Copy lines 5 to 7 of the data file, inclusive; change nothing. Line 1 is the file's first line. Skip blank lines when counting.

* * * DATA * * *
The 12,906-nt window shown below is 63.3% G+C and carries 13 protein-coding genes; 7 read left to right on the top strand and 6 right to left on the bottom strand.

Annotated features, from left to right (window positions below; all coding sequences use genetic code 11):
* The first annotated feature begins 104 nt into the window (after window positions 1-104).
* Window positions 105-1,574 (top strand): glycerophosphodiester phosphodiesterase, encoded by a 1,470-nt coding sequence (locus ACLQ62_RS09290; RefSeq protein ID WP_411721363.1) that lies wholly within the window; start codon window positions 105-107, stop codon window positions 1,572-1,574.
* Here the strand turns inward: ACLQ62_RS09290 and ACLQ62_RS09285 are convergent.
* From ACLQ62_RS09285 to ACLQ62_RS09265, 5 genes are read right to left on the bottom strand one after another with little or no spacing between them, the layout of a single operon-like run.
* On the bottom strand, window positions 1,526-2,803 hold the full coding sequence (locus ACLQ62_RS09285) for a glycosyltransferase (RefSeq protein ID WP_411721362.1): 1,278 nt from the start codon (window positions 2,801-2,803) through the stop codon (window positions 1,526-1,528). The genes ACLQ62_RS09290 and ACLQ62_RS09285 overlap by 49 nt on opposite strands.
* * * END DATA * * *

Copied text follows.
* Here the strand turns inward: ACLQ62_RS09290 and ACLQ62_RS09285 are convergent.
* From ACLQ62_RS09285 to ACLQ62_RS09265, 5 genes are read right to left on the bottom strand one after another with little or no spacing between them, the layout of a single operon-like run.
* On the bottom strand, window positions 1,526-2,803 hold the full coding sequence (locus ACLQ62_RS09285) for a glycosyltransferase (RefSeq protein ID WP_411721362.1): 1,278 nt from the start codon (window positions 2,801-2,803) through the stop codon (window positions 1,526-1,528). The genes ACLQ62_RS09290 and ACLQ62_RS09285 overlap by 49 nt on opposite strands.